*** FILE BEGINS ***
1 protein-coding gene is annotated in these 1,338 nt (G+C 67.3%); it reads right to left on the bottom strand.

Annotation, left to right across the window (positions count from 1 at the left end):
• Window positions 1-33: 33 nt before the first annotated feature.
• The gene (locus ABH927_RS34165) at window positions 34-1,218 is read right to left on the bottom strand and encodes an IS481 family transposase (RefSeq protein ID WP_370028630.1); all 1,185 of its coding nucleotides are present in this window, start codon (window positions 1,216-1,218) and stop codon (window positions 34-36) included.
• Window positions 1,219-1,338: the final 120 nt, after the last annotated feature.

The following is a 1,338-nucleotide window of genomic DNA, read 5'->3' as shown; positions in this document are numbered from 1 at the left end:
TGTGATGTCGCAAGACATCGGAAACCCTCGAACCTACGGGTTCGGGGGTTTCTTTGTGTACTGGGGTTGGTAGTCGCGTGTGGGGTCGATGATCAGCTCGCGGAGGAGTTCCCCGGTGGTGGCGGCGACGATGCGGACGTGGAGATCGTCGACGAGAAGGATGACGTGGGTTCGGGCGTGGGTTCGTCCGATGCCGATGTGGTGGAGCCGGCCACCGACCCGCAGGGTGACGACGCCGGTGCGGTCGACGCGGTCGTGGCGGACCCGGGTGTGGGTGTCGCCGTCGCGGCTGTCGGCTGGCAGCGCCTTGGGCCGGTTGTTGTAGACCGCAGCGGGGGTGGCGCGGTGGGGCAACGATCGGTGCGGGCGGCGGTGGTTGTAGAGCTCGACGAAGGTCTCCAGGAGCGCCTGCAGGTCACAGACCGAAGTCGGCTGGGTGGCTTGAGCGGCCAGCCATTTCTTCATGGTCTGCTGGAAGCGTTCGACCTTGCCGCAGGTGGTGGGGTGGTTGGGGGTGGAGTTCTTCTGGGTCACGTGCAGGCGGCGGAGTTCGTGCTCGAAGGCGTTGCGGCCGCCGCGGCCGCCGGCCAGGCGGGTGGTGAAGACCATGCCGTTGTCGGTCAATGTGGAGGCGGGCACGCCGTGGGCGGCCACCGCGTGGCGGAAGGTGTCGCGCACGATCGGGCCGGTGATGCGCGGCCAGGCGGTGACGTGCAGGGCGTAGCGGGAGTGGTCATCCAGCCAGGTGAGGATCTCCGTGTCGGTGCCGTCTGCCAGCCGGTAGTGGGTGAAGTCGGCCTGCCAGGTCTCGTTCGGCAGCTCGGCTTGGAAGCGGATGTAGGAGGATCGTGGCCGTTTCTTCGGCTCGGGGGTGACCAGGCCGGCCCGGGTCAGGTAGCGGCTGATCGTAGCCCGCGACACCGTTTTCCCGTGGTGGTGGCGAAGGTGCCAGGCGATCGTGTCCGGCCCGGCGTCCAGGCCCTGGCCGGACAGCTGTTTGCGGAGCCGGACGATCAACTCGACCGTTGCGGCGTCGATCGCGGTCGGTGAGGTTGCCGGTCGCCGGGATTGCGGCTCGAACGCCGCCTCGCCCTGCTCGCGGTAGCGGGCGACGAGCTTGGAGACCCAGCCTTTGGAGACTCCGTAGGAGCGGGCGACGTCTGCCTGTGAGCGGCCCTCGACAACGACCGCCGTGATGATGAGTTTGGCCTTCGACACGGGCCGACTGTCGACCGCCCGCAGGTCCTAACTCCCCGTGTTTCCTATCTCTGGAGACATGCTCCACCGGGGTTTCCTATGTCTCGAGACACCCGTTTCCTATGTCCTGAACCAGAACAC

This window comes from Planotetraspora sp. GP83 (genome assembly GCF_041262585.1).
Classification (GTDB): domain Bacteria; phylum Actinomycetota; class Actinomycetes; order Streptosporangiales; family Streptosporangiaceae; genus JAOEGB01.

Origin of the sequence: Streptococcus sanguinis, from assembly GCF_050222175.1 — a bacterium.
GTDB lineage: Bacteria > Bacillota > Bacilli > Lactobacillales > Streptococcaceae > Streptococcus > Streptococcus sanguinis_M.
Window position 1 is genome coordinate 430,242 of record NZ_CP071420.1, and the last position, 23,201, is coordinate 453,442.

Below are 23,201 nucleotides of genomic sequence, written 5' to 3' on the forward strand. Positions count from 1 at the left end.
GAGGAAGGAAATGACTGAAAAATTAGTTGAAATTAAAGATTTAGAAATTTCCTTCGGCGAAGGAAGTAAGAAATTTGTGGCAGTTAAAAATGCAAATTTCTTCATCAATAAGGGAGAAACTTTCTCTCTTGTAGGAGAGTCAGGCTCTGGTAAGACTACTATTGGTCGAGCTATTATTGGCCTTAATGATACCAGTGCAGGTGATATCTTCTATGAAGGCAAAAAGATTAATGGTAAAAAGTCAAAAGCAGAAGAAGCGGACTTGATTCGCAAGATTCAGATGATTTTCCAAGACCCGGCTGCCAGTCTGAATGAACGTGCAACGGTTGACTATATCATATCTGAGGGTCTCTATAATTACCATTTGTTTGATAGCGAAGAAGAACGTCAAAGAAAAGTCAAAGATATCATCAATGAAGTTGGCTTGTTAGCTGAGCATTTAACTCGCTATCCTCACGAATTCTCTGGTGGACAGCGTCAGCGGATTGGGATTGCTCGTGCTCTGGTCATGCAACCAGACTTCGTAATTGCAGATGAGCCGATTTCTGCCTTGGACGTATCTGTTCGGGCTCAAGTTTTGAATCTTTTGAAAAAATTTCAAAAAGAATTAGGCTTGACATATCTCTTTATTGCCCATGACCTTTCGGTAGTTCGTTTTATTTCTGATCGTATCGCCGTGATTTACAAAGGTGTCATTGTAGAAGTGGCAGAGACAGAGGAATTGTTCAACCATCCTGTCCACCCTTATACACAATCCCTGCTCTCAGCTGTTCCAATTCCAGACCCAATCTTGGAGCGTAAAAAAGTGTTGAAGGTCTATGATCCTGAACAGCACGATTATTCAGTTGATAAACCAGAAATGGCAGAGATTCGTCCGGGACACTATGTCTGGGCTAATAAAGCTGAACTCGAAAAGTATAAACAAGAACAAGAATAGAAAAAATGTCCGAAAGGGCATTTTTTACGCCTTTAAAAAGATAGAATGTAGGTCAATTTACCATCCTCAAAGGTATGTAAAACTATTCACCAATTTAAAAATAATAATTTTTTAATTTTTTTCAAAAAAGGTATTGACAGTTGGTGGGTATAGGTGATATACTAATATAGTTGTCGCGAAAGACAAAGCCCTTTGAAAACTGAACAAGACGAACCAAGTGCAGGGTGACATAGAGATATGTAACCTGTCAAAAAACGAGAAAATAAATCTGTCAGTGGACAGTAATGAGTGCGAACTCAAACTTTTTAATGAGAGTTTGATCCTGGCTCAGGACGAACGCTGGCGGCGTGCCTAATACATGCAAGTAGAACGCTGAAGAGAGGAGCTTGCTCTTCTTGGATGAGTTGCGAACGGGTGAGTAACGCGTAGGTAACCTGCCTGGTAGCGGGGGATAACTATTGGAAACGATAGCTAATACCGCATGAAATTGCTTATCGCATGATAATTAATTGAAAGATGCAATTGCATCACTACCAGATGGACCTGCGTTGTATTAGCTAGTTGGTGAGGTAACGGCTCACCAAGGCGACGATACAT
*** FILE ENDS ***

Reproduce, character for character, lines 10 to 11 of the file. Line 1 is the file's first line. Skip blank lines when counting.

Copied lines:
Origin of the sequence: Streptococcus sanguinis, from assembly GCF_050222175.1 — a bacterium.
GTDB lineage: Bacteria > Bacillota > Bacilli > Lactobacillales > Streptococcaceae > Streptococcus > Streptococcus sanguinis_M.